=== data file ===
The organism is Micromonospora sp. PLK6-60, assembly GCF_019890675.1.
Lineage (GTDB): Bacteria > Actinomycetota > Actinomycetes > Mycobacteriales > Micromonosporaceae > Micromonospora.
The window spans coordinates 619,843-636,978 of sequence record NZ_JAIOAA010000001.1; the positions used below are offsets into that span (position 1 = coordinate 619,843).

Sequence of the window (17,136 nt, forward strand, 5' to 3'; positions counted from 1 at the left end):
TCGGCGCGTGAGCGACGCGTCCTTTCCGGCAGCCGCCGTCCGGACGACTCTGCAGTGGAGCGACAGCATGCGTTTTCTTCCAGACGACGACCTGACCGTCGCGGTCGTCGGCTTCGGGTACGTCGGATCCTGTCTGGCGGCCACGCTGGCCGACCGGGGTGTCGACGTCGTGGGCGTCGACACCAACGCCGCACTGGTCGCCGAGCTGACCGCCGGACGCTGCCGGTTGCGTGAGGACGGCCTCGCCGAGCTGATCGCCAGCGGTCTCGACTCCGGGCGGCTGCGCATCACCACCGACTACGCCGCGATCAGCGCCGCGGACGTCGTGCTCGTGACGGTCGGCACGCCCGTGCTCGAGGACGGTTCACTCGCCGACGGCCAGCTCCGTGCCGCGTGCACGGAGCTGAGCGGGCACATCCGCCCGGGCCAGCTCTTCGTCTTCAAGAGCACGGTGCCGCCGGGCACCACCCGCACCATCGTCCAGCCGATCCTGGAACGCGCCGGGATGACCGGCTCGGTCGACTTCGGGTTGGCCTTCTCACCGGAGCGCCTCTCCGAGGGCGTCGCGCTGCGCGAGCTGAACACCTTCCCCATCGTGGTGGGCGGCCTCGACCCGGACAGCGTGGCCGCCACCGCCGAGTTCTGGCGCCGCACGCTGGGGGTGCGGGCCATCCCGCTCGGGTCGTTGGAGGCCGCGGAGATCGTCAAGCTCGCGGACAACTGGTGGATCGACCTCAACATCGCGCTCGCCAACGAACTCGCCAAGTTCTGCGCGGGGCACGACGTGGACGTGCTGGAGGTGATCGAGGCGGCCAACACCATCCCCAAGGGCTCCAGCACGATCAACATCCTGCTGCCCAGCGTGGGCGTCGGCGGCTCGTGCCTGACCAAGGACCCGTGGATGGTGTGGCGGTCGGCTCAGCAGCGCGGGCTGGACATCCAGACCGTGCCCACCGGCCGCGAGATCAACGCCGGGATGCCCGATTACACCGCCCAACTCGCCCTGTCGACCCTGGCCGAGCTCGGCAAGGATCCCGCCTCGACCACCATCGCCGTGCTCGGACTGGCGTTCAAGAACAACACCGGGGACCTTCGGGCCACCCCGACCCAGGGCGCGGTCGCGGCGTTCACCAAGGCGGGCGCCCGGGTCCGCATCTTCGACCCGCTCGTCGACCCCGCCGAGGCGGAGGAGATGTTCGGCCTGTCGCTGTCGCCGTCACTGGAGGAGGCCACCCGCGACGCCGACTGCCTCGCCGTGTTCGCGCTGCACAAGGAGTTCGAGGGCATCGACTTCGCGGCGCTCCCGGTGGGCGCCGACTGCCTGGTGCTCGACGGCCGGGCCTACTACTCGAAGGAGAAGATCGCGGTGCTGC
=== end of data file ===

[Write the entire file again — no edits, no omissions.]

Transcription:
The organism is Micromonospora sp. PLK6-60, assembly GCF_019890675.1.
Lineage (GTDB): Bacteria > Actinomycetota > Actinomycetes > Mycobacteriales > Micromonosporaceae > Micromonospora.
The window spans coordinates 619,843-636,978 of sequence record NZ_JAIOAA010000001.1; the positions used below are offsets into that span (position 1 = coordinate 619,843).

Sequence of the window (17,136 nt, forward strand, 5' to 3'; positions counted from 1 at the left end):
TCGGCGCGTGAGCGACGCGTCCTTTCCGGCAGCCGCCGTCCGGACGACTCTGCAGTGGAGCGACAGCATGCGTTTTCTTCCAGACGACGACCTGACCGTCGCGGTCGTCGGCTTCGGGTACGTCGGATCCTGTCTGGCGGCCACGCTGGCCGACCGGGGTGTCGACGTCGTGGGCGTCGACACCAACGCCGCACTGGTCGCCGAGCTGACCGCCGGACGCTGCCGGTTGCGTGAGGACGGCCTCGCCGAGCTGATCGCCAGCGGTCTCGACTCCGGGCGGCTGCGCATCACCACCGACTACGCCGCGATCAGCGCCGCGGACGTCGTGCTCGTGACGGTCGGCACGCCCGTGCTCGAGGACGGTTCACTCGCCGACGGCCAGCTCCGTGCCGCGTGCACGGAGCTGAGCGGGCACATCCGCCCGGGCCAGCTCTTCGTCTTCAAGAGCACGGTGCCGCCGGGCACCACCCGCACCATCGTCCAGCCGATCCTGGAACGCGCCGGGATGACCGGCTCGGTCGACTTCGGGTTGGCCTTCTCACCGGAGCGCCTCTCCGAGGGCGTCGCGCTGCGCGAGCTGAACACCTTCCCCATCGTGGTGGGCGGCCTCGACCCGGACAGCGTGGCCGCCACCGCCGAGTTCTGGCGCCGCACGCTGGGGGTGCGGGCCATCCCGCTCGGGTCGTTGGAGGCCGCGGAGATCGTCAAGCTCGCGGACAACTGGTGGATCGACCTCAACATCGCGCTCGCCAACGAACTCGCCAAGTTCTGCGCGGGGCACGACGTGGACGTGCTGGAGGTGATCGAGGCGGCCAACACCATCCCCAAGGGCTCCAGCACGATCAACATCCTGCTGCCCAGCGTGGGCGTCGGCGGCTCGTGCCTGACCAAGGACCCGTGGATGGTGTGGCGGTCGGCTCAGCAGCGCGGGCTGGACATCCAGACCGTGCCCACCGGCCGCGAGATCAACGCCGGGATGCCCGATTACACCGCCCAACTCGCCCTGTCGACCCTGGCCGAGCTCGGCAAGGATCCCGCCTCGACCACCATCGCCGTGCTCGGACTGGCGTTCAAGAACAACACCGGGGACCTTCGGGCCACCCCGACCCAGGGCGCGGTCGCGGCGTTCACCAAGGCGGGCGCCCGGGTCCGCATCTTCGACCCGCTCGTCGACCCCGCCGAGGCGGAGGAGATGTTCGGCCTGTCGCTGTCGCCGTCACTGGAGGAGGCCACCCGCGACGCCGACTGCCTCGCCGTGTTCGCGCTGCACAAGGAGTTCGAGGGCATCGACTTCGCGGCGCTCCCGGTGGGCGCCGACTGCCTGGTGCTCGACGGCCGGGCCTACTACTCGAAGGAGAAGATCGCGGTGCTGC